This is a good example of why an AFCO is unable to offer definitive advice if there isn't a definitive question.

    If the convicted person or their solicitor cannot categorically determine what the penalty was or determine the difference between a suspended prison sentence (which carries the same rehabilitation period as a prison sentence) & a conditional discharge then we would advise the individual obtains a print-out from the court detailing the conviction. Very often applicants "forget" they may have perhaps paid a fine also, which carries a 5 year rehabilitation period, so the AFCO will always be cautious.

    Generally, people pay scant regard to the penalty until it becomes pertinent.

    Spent convictions need not be declared on the Rehabilitation of Offenders form submitted with the initial application, however ALL offences, spent or unspent, must be declared on the online security questionnaire.

    Best of luck with the application.
     
  11. No it doesn't. It means that you can apply along with the rest of the great unwashed and see how you get on.
     
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  12. I think I'll take the word of a senior solicitor over yours mate, but cheers.
     
  13. janner

    janner War Hero Book Reviewer

    It means as Drakey says that you can start the process which if you jump all of the hurdles MAY get you through the doors of Raleigh in anything up to four years time. Or do you think that you just turn up at the gate and away you go?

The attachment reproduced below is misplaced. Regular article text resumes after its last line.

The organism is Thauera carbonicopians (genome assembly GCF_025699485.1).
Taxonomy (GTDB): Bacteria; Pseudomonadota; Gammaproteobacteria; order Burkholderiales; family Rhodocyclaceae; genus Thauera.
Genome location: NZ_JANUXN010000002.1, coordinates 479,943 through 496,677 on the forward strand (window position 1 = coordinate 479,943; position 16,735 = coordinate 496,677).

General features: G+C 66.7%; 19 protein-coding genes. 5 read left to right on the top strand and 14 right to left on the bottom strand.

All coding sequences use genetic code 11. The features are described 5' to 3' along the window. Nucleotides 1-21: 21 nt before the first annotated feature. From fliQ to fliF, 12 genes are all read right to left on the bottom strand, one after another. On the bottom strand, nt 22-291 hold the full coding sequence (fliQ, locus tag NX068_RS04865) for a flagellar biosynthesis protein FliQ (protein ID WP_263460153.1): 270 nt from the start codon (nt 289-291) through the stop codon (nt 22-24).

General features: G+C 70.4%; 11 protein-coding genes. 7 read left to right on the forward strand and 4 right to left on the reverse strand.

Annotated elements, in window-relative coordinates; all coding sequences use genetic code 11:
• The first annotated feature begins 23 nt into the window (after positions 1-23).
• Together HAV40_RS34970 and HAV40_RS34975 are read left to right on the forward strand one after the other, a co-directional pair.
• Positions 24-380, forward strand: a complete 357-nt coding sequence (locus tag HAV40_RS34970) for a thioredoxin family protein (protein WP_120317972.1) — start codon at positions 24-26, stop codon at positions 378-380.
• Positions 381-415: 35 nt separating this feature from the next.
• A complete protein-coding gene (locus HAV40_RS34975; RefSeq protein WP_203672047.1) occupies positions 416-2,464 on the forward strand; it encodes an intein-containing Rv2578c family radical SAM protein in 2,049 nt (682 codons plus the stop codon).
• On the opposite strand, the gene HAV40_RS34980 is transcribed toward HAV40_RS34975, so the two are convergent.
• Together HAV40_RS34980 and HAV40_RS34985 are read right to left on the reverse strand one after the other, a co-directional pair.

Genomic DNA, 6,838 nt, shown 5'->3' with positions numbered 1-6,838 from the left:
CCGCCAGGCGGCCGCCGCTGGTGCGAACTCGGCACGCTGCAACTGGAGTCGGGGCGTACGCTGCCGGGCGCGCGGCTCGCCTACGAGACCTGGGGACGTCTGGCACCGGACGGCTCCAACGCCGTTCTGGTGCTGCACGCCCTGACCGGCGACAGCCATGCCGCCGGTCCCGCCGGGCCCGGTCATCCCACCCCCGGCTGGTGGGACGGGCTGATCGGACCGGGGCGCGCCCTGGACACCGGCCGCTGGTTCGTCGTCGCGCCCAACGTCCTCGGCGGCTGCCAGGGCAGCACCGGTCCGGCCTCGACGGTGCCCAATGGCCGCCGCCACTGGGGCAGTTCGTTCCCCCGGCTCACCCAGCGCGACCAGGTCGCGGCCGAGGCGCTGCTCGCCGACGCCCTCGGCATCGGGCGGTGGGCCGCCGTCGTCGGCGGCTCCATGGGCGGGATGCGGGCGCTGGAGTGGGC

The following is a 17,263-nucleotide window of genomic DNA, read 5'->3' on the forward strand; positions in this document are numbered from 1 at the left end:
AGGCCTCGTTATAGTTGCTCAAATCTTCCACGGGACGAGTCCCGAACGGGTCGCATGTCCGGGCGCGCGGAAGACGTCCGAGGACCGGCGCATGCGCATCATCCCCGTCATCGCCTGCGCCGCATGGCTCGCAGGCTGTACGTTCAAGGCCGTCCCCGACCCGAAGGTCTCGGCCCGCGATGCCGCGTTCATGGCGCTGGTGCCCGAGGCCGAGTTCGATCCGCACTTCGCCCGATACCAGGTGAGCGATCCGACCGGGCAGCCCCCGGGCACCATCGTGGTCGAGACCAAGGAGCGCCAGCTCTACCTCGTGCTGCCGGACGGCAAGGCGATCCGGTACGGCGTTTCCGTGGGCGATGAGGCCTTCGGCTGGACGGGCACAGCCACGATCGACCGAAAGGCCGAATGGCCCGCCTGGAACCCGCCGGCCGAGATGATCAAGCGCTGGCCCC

My extensive experience of Solicitors/Barristers tells me that they are not always right in all things.
     
  14. sgtpepperband

    sgtpepperband War Hero Moderator Book Reviewer

    Ooh, goody! Here we go... :happy1:

    (By the way, what's the difference between a Solicitor and a Senior Solicitor..?) :?
     
  15. sgtpepperband

    sgtpepperband War Hero Moderator Book Reviewer

    A bad solicitor can delay proceedings for weeks. A good one can delay it for months... :twisted:
     
  16. Fill your boots. Is that because you had to pay for her advice/opinion and therefoe her word is gospel, while mine and that of others has been free.
     
  17. I didn't have to pay at all mate, it's just because I have had the rehabilitation of offenders act thoroughly explained to me and have seen what it says about conditional discharges and when they're considered spent with my own eyes, that's all.

    I wasn't being sarcy about it, I just know ALL the facts now that's all mate.
     
  18. what I meant by senior solicitor is that he was a senior partner at the firm, his name is above the door so to speak.
     
  19. I know I have to do selection and everything, it doesn't take four years though mate, I've spoken to a Marines recruiter and he told me I can be at selection in between 2-4 months, and then provided I pass, i can be doing my training at the next intake of recruits at lympstone, which ge says is roughly every 3-6 months depending on how many recruits they have.
     
  20. Why is everyone your mate all of a sudden?